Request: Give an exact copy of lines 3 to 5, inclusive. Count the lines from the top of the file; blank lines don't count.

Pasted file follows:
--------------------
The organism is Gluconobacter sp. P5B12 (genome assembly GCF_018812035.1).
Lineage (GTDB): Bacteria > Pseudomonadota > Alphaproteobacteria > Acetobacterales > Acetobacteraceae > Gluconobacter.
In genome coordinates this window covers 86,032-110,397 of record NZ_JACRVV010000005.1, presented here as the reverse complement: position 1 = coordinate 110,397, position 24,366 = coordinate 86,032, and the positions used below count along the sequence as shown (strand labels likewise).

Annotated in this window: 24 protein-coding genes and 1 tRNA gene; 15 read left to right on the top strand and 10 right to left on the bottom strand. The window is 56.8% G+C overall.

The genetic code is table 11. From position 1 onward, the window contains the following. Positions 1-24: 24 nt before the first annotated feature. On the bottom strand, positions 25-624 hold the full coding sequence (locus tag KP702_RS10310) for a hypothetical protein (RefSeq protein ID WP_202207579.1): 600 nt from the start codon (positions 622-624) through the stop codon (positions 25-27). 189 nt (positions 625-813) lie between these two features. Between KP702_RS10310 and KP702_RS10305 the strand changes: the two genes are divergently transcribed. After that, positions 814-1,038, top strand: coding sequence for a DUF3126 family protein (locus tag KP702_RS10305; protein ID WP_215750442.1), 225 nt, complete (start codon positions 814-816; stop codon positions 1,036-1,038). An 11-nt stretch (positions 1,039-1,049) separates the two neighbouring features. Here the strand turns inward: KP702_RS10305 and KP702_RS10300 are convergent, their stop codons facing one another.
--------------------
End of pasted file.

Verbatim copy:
In genome coordinates this window covers 86,032-110,397 of record NZ_JACRVV010000005.1, presented here as the reverse complement: position 1 = coordinate 110,397, position 24,366 = coordinate 86,032, and the positions used below count along the sequence as shown (strand labels likewise).

Annotated in this window: 24 protein-coding genes and 1 tRNA gene; 15 read left to right on the top strand and 10 right to left on the bottom strand. The window is 56.8% G+C overall.

The genetic code is table 11. From position 1 onward, the window contains the following. Positions 1-24: 24 nt before the first annotated feature. On the bottom strand, positions 25-624 hold the full coding sequence (locus tag KP702_RS10310) for a hypothetical protein (RefSeq protein ID WP_202207579.1): 600 nt from the start codon (positions 622-624) through the stop codon (positions 25-27). 189 nt (positions 625-813) lie between these two features. Between KP702_RS10310 and KP702_RS10305 the strand changes: the two genes are divergently transcribed. After that, positions 814-1,038, top strand: coding sequence for a DUF3126 family protein (locus tag KP702_RS10305; protein ID WP_215750442.1), 225 nt, complete (start codon positions 814-816; stop codon positions 1,036-1,038). An 11-nt stretch (positions 1,039-1,049) separates the two neighbouring features. Here the strand turns inward: KP702_RS10305 and KP702_RS10300 are convergent, their stop codons facing one another.